5 issues it’s best to know earlier than the inventory market opens on January 4th, 2021
Here are the top news, trends, and analysis investors need to get their trading day started:
1. Let Wall Street pick up where 2020 left off
Traders work the NYSE floor on December 31, 2020.
U.S. stock futures rose Monday after the Dow Jones Industrial Average and S&P 500 closed at record highs and the Nasdaq just missed a record close on Thursday, the final day of a turbulent 2020. Wall Street got off to a strong start last year, but began to fuel up in February and February bottoming out in March when the coronavirus began to settle in the Federal Reserve’s exceptional monetary stimulus and congressional Covid-19 economic relief laid the foundation for a remarkable rally in stocks. The Dow ended 2020 more than 7.25% higher while the S&P 500 rose over 16%. The Nasdaq was the big stock index winners over the past year, up more than 43% as technology stocks benefited from the home economy caused by restrictions to contain the coronavirus.
Bitcoin, the asset class with the best performance over the past year, rose 305% in 2020. While Bitcoin was down about 10% early Monday, it surged above $ 34,000 for the first time the day before.
2. Runoff elections in Georgia to determine the balance of power in the Senate
Voters will stand in front of the High Museum polling station on December 14, 2020 in Atlanta, Georgia, on the first day of early voting. Georgians are voting to vote for two seats in the US Senate in a runoff election.
Jessica McGowan | Getty Images
Two runoff elections on Tuesday in Georgia will determine whether Republicans retain control of the Senate. The races will take place between Republican Senator David Perdue and Democrat Jon Ossoff, and Republican Senator Kelly Loeffler and Democrat Rev. Raphael Warnock. If Perdue and Loeffler win, the GOP would have a Senate majority of 52 seats, which would allow them to block part of President-elect Joe Biden’s agenda. Biden and President Donald Trump will be campaigning for their party’s candidates in Georgia on Monday. More than 3 million Georgians have already cast ballots in the early vote.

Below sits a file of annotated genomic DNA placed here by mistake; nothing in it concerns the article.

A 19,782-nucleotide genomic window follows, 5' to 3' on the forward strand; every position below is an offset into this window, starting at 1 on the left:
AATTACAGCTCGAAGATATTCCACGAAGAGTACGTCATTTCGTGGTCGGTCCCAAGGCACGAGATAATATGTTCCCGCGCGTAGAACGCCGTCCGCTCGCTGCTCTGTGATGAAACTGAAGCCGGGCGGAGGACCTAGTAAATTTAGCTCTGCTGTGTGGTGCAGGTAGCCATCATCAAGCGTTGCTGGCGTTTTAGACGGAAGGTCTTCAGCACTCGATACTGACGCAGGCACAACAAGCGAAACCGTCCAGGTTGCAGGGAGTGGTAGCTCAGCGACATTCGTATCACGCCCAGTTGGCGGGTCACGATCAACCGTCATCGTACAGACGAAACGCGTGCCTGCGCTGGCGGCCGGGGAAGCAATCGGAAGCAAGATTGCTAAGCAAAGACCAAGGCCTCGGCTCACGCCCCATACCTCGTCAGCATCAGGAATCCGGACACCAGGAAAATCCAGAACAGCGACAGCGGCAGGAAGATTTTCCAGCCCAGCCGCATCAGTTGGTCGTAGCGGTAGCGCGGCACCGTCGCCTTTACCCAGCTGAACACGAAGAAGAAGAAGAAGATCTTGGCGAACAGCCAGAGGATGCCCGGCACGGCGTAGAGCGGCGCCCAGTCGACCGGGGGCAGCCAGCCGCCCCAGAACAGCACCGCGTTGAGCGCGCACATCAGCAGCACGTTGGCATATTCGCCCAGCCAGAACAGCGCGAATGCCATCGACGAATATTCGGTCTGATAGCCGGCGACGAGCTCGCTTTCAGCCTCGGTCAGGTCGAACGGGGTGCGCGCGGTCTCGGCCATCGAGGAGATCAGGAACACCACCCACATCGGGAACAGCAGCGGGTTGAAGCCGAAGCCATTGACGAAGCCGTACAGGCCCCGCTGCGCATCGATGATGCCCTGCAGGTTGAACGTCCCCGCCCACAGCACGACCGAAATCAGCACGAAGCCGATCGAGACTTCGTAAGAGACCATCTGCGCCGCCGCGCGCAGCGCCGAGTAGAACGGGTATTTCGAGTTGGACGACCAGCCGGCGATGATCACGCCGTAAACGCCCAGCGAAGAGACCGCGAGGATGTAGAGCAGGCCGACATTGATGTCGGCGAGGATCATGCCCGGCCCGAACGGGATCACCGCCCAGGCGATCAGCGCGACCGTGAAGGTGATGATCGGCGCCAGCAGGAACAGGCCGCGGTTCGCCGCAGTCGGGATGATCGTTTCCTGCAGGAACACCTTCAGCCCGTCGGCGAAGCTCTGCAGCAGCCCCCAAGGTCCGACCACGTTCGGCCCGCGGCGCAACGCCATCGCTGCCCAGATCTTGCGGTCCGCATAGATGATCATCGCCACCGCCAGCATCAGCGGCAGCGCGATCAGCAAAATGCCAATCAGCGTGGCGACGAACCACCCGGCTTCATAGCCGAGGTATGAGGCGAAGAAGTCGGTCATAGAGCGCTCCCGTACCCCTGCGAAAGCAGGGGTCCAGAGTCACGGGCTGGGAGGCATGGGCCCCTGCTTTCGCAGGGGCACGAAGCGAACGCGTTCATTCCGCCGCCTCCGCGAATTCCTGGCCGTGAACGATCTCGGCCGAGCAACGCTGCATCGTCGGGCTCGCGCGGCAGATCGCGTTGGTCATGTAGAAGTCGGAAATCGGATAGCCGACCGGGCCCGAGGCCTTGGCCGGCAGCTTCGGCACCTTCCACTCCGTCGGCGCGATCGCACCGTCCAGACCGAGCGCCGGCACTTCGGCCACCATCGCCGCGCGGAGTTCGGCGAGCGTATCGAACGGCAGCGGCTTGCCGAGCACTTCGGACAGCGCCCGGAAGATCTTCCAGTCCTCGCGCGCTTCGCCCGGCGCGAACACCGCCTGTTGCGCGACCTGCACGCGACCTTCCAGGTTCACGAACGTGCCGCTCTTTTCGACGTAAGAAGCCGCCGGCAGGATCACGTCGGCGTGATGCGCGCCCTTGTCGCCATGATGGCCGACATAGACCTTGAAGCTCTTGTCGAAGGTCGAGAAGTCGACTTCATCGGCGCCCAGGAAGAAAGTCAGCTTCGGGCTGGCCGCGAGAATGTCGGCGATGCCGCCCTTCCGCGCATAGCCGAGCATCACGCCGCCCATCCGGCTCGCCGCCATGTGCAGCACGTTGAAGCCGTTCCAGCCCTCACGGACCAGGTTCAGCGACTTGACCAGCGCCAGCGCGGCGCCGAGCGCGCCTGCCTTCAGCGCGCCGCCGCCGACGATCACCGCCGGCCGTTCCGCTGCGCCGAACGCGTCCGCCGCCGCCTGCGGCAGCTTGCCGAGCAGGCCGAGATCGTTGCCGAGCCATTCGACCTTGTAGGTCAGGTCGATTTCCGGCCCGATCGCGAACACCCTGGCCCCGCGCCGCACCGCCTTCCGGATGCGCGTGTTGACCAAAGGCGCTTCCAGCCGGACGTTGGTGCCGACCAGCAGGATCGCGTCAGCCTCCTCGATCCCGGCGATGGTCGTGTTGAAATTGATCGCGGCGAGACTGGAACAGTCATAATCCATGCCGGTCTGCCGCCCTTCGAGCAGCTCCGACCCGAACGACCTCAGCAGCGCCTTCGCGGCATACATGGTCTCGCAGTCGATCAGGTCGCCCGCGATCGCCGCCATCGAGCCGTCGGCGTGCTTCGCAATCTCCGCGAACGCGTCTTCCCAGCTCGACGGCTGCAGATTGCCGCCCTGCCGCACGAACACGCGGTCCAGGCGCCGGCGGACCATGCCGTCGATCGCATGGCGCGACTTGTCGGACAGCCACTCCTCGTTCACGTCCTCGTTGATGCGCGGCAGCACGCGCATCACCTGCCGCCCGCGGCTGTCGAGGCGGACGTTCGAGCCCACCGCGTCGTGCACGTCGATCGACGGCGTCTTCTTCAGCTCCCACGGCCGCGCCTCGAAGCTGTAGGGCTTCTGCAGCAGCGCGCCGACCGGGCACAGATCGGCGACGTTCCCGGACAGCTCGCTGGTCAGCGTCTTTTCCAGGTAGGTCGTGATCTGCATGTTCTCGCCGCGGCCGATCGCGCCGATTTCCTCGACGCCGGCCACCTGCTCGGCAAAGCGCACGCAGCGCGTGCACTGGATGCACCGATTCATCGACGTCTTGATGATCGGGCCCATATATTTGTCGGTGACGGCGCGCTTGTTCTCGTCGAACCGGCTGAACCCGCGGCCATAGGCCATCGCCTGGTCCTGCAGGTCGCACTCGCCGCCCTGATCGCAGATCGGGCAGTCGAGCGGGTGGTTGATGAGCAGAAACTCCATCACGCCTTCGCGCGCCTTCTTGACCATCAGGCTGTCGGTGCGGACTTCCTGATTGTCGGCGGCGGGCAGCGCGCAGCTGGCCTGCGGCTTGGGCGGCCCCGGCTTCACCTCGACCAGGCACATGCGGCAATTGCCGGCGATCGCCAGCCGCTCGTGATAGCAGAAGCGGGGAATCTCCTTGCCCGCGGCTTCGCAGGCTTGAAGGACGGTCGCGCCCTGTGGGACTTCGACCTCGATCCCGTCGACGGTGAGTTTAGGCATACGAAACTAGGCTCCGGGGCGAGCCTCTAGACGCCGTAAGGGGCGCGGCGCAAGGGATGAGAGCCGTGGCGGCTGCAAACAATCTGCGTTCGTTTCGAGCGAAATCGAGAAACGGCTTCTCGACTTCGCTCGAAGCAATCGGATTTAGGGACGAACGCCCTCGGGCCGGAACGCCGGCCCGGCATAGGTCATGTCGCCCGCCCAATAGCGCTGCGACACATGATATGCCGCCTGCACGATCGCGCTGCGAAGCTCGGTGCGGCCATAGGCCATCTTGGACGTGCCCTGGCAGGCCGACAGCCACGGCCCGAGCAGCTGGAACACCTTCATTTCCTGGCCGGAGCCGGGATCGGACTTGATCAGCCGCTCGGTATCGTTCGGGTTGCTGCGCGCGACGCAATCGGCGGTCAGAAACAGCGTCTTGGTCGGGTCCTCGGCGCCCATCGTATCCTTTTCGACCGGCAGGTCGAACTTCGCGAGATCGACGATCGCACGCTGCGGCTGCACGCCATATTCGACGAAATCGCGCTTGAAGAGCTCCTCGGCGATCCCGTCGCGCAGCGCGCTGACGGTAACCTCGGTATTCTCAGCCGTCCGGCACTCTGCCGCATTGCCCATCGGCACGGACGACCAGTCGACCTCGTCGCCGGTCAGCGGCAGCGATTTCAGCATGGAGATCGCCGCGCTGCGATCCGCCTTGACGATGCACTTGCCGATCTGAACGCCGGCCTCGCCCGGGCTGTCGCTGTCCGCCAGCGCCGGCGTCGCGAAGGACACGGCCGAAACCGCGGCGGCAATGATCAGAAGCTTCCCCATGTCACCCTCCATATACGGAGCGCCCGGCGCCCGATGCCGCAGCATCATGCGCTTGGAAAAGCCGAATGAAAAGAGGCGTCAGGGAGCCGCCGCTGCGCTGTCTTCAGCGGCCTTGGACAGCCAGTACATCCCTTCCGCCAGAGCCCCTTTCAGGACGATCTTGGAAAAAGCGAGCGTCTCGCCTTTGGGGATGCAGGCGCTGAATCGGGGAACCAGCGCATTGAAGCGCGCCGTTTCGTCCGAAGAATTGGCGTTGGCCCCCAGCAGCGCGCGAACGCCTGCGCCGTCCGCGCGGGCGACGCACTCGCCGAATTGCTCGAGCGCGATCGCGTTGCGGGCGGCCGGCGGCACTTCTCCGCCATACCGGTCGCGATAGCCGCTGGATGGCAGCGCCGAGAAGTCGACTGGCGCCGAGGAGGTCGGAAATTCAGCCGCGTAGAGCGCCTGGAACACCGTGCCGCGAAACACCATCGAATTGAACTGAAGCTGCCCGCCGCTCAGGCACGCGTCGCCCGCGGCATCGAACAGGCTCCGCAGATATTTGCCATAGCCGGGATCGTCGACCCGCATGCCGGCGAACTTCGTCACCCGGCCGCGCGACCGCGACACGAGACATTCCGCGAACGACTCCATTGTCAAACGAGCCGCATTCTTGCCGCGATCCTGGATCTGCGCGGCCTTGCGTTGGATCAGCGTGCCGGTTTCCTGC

3. Trump puts pressure on Georgia’s top electoral officer to find votes
United States President Donald Trump walks to the Oval Office when he arrives at the White House in Washington, DC on December 31, 2020.
Tasos Katopodis | Getty Images
Trump pressured Georgia’s GOP foreign minister to reverse Biden’s win at Peach State in an extraordinary phone call on Saturday, as received from NBC News. Georgian Foreign Minister Brad Raffensperger resisted pressure from the president, who issued veiled threats calling for Raffensperger to “find 11,780 votes” to change the outcome in Georgia. The contents of the phone call were first reported by the Washington Post.
U.S. Senator Ted Cruz (R-TX) speaks in Cumming, Georgia, United States, at a pre-election campaign rally in Georgia on January 2, 2021 to control the U.S. Senate.
Elijah Nouvelage | Reuters
On Wednesday, a group of Republican Senators, led by Ted Cruz from Texas, will press for a delay in confirming Biden’s victory during a joint congressional session. Efforts to reverse the latest of dozen Republican attempts to undo Trump’s loss are unlikely to change the electoral college’s record, which Biden won between 306 and 232. Vice President Mike Pence, who will chair the joint congressional session on Wednesday, said he supported the Cruz-led move. Last month, Senate Majority Leader Mitch McConnell, R-Ky., Urged his party not to object to the results of the electoral college.
4. Covid numbers will remain high when vaccines are introduced
The total of U.S. coronavirus cases on Monday morning exceeded 20.6 million with at least 351,580 deaths. December was the deadliest month of the pandemic. In the last month alone, over 22% of all deaths occurred in the United States. The seven-day daily averages for new US cases and deaths were at their worst ever, but they were still extremely high. Current hospital stays, 125,544 on Sunday, hit another record high.
The UK began rolling out the two-dose coronavirus vaccine developed by AstraZeneca and the University of Oxford on Monday. Unlike Moderna and the Pfizer and BioNTech alliances, AstraZeneca’s vaccine can be stored, transported and handled under normal refrigeration conditions for at least six months. The AstraZeneca-Oxford vaccine has not been approved in the United States
The head of the U.S. government’s Covid vaccination program said Sunday that health officials are investigating the idea of giving a large group of Americans half a dose of Moderna’s vaccine to speed up vaccinations. Health officials targeted 20 million vaccinations by the end of 2020. However, as of Jan. 2, only about 4.2 million vaccinations had been given with either the Moderna or Pfizer vaccines, according to the Centers for Disease Control and Prevention.
5. Tesla delivered nearly 500,000 vehicles in 2020
Elon Musk, CEO of Tesla, gesticulates when he visits the construction site of the future US electric car giant Tesla in Gruenheide near Berlin on September 3, 2020.
Odd Andersen | AFP | Getty Images
Tesla’s shares, which are up more than 740% in the past 12 months, rose about 2% on the Monday before going public, indicating an open above their all-time high of $ 718.72 per share on New Years Eve. Tesla said Saturday it shipped 180,570 electric vehicles in the fourth quarter, beating its previous record and expectations. For the full year 2020, Tesla delivered 499,550 vehicles, slightly missing the latest forecast of 500,000 vehicles. CEO Elon Musk said he wanted to grow the sales volume to 20 million a year over the next decade. Plans are in the works for a $ 25,000 electric vehicle, cybertruck, semi, and redesigned roadster. Looking ahead to 2021, Tesla is building factories in Austin, Texas and Brandenburg, Germany.
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